Raphael is not dead; He doth but sleep; for how can he be dead Who lives immortal in the hearts of men ? He only drank the precious wine of youth, The outbreak of the grapes, before the vintage Was trodden to bitterness by the feet of men.


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Poet, I come to touch thy lance with mine;

Not as a knight who on the listed field
Of tourney touched his adversary's shield

In token of defiance, but in sign
Of homage to the mastery, which is thine,

In English song; nor will I keep concealed,
And voiceless as a rivulet frost congealed,

My admiration for thy verse divine,
Not of the howling dervishers of song,

Who craze the brain with their delirious dance

Art thou, O sweet historian of the heart!
Therefore to thee the laurel-leaves belong,

To thee our love and our allegiance,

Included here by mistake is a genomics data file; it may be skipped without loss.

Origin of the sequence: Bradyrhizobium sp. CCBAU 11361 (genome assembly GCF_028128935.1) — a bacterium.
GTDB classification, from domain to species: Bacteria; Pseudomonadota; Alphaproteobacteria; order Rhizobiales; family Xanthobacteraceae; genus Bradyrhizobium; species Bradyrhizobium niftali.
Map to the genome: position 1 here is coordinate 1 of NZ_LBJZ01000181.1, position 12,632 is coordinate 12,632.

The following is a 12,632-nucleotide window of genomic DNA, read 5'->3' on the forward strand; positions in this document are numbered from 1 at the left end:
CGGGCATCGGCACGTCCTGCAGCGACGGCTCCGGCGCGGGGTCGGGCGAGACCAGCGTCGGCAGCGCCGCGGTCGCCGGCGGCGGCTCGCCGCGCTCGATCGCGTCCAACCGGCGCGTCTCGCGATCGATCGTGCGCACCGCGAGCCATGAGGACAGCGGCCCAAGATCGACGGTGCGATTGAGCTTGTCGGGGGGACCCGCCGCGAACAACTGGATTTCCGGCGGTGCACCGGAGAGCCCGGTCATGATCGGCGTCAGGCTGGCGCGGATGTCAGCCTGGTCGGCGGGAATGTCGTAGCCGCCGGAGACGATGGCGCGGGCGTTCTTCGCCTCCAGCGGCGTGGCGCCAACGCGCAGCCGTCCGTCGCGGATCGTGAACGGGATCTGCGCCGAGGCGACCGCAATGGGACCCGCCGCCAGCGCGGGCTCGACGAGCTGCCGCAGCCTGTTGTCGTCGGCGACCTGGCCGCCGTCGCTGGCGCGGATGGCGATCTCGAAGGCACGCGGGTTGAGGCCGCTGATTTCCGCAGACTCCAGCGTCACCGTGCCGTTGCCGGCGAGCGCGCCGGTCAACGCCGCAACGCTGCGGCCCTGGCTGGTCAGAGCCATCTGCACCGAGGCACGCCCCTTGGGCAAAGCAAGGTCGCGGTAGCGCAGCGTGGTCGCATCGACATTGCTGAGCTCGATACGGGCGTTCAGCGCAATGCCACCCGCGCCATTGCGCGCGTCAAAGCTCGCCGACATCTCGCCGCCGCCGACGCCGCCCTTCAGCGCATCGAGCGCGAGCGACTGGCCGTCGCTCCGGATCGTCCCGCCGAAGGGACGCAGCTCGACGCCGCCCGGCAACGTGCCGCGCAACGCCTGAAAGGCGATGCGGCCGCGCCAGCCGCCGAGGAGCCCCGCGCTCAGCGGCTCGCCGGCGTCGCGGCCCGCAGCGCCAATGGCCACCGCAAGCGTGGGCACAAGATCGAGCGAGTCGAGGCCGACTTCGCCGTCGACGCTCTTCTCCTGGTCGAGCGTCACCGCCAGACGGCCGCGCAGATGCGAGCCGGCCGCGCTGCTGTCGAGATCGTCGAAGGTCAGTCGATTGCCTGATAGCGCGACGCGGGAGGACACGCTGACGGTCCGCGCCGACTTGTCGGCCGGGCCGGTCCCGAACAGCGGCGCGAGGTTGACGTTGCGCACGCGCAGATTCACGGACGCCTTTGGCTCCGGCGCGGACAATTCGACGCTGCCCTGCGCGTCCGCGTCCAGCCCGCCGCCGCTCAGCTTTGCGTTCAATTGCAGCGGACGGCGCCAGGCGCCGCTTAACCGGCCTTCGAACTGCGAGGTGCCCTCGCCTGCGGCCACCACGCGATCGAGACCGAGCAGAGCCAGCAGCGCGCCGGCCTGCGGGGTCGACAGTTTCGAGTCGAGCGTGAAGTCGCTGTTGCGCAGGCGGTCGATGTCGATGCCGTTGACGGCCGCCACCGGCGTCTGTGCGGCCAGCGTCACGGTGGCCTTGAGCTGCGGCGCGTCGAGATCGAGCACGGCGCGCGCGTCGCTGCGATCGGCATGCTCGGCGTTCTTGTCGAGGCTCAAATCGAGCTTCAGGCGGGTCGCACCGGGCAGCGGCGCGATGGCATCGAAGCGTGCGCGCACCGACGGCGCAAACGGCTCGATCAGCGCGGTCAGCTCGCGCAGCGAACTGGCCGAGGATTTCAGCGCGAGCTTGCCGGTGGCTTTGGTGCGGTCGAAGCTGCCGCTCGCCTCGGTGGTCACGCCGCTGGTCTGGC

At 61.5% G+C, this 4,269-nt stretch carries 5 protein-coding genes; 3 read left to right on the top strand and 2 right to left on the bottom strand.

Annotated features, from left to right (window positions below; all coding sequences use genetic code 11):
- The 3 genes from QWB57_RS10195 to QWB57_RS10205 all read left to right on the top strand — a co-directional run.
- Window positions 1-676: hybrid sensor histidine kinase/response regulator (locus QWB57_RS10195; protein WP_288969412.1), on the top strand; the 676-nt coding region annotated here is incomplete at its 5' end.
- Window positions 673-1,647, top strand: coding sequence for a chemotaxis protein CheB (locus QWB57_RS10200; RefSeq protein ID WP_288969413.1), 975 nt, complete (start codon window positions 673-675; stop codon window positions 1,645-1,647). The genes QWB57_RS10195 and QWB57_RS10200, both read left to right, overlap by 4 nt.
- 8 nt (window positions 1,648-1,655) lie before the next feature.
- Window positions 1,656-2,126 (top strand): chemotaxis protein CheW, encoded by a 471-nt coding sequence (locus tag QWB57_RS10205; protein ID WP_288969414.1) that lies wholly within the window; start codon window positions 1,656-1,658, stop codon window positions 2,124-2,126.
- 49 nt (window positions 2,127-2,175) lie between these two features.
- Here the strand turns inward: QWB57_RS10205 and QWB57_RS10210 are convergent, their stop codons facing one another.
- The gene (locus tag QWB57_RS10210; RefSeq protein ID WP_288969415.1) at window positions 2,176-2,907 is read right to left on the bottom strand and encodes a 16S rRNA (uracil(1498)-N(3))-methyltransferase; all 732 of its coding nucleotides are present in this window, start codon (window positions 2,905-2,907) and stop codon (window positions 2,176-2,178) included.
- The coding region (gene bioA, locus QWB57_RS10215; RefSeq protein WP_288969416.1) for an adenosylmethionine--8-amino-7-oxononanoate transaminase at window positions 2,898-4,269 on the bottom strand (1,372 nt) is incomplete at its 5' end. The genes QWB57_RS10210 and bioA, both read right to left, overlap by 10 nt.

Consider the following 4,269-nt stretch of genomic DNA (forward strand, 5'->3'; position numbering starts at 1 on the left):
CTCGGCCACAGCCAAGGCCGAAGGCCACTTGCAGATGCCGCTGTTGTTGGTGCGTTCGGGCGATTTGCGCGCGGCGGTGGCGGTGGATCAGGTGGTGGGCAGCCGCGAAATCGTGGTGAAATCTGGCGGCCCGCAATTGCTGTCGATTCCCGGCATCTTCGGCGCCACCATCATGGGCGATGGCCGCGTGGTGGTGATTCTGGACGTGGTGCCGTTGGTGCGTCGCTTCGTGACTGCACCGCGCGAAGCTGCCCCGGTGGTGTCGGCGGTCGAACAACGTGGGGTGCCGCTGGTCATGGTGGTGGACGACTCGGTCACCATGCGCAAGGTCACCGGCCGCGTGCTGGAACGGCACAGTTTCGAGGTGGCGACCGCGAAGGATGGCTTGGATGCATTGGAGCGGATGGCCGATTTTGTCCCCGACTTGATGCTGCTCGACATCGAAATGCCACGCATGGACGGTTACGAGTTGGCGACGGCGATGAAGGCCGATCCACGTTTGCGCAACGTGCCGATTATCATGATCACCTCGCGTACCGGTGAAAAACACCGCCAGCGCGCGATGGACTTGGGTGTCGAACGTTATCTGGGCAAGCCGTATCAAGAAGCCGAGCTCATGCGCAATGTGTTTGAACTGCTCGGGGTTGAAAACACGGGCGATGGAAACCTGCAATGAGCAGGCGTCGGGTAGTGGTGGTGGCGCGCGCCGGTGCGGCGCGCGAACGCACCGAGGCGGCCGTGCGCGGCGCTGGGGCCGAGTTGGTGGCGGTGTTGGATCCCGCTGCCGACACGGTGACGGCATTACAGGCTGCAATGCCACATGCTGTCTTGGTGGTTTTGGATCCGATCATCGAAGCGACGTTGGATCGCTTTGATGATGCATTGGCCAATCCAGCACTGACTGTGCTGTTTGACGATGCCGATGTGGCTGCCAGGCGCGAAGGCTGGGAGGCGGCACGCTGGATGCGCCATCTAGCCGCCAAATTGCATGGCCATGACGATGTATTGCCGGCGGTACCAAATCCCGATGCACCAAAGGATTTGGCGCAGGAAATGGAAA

For thy allegiance to the poet's art.

Wapentake. AGE.

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Decide not rashly. The decision made
Can never be recalled. The gods implore not,
Plead not, solicit not; which once being passed
Return no more.



He that respects himself is safe from others; He wears a coat of mail that none can pierce.

- Ibid.


I need them not. I have within myself
All that my heart desires; the ideal beauty
Which the creative faculty of mind
Fashions and follows in a thousand shapes
More lovely than the real. My own thoughts
Are my companions; my designs and labors
And aspirations are my only friends.


Truly a wonderful man was Caius Julius Cæsar!
Better be first, he said, in a little Iberian village,
Than be second in Rome, and I think he was right
when he said it.

O little feet! that such long years
Must wander on through hopes and fears,